Sunday, September 13, 2009

It's Trendy to be Slow

I never knew we were trend setters. I've seen a few articles published recently, and a trend-setting book entitled "In Praise of Slowness" by Carl Honore,"  expounding the virtues of slowing down.  There's a worldwide movement slowly brewing encouraging people and families to SLOW DOWN, to enjoy the moment, savor the experience and enjoy each others company. All in the attempt to enhance their quality of life. Slow life, slow love, even slow food.

Heck, we've been doing this for 10 years. When your child with cerebral palsy gets big enough to need a wheelchair, wears braces/AFOs and needs help getting changed and dressed, it's a slow process. Our son is now 13 years old and still requires all the help he needed at 3. It takes us at least 30 minutes to get us out the door to get anywhere. It's hard for us to to out rush and accept a spontaneous invitation. This much work takes planning and I'm still always 10 minutes late.

As anyone who's travelled with us knows, we are slow. Slow getting out the door, slow getting a wheelchair in our van, slow travelling across rough terrain and slower eating meals. We don't travel light. We travel with wheelchairs, strollers and trays packed into an adapted minivan with a cargo rack on the roof. We need time and space.

Perhaps I missed Mr. Honore's telephone call when he was researching his book, but I expect we -and other parents of children with special needs- will be living the slow life for a years to come.

Available from Amazon - In Praise of Slowness by Carl Honore  (also available for Kindle)

Tuesday, September 8, 2009

Home-School Communication Ideas

I make a leap of faith every morning when I send my non-verbal son on the van to school. How did his day go? Did he eat a good lunch? How well did he participate in his class work?  Was he cooperative with teachers and peers? Especially at the start of the new school year, what parent doesn't worry about their child's day?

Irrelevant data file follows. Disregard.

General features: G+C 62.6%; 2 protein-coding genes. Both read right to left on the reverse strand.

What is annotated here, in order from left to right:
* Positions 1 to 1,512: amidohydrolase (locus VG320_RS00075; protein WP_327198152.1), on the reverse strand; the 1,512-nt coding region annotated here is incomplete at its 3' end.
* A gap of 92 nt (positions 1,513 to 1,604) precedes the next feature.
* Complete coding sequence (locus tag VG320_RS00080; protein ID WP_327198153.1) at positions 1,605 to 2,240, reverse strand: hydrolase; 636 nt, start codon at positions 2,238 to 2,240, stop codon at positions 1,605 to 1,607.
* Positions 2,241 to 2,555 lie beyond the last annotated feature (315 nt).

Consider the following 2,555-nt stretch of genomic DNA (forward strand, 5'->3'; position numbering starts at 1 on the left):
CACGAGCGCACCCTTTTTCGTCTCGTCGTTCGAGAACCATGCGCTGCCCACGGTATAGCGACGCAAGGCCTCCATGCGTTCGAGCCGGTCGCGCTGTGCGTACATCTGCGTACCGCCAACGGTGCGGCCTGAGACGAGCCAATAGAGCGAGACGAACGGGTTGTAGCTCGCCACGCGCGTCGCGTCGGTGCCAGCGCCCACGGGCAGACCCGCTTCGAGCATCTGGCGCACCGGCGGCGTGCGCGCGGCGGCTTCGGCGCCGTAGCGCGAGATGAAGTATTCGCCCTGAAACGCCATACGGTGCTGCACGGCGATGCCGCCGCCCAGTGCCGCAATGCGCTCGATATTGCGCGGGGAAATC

In his early school days, we received daily notes as any parent would. But now that's he's in middle school, his day is very full leaving little down time for his teachers to write copius notes. But to parents of non-verbal kids, the notes are as important as ever. 

It's important to have open but structured methods of communication with our children's teacher, therapists and school nurses. I try to make it as easy as possible. I send in an easy-to-use single talker or a weekend-news communicator I designed to share news from home. I provide a notebook to share daily news. Below are some links to pre-made forms that teachers can fill out to provide great info for parents. Many were designed for children with autism but they will likely work for all kids with communication challenges.

Examples: Home-school communication forms
Book: My PECS Home School Communicator
Pre-made forms on Mayer-Johnson's Adapted Learning website
Kit: School Nurse Communication Pack

How can we keep lines of communication open and easy? Any ideas?

Tuesday, September 1, 2009

Accessible Fun for All Ages - Whale Watching

We spent several days last week (before school starts today!) visting with the grandparents on Cape Cod. To celebrate their anniversary, we all went out on a whale watch from Provincetown. What a  fun day for all!  When I booked the tickets I told them my son would be using a wheelchair. When we arrived, they gave us priority boarding so we were able to get on the boat more easily (and pick an ideal viewing spot!) before the crowds embarked. It was a 3 hour trip and we spotted dozens of  humpbacks and mincke whales. It really was a thrill for all. Our a ha moment - when the guide announced we may hit some swells, we realized that our son is the only person on board likely NOT to get sea sick. He always wears a scopolamine patch ( for motion sickness) to control his drooling. A highly recommend adventure for kids of all ages, 4 to 80!  If you're planning a vacation on Cape Cod, check them out at Dolphin Fleet of Provincetown.
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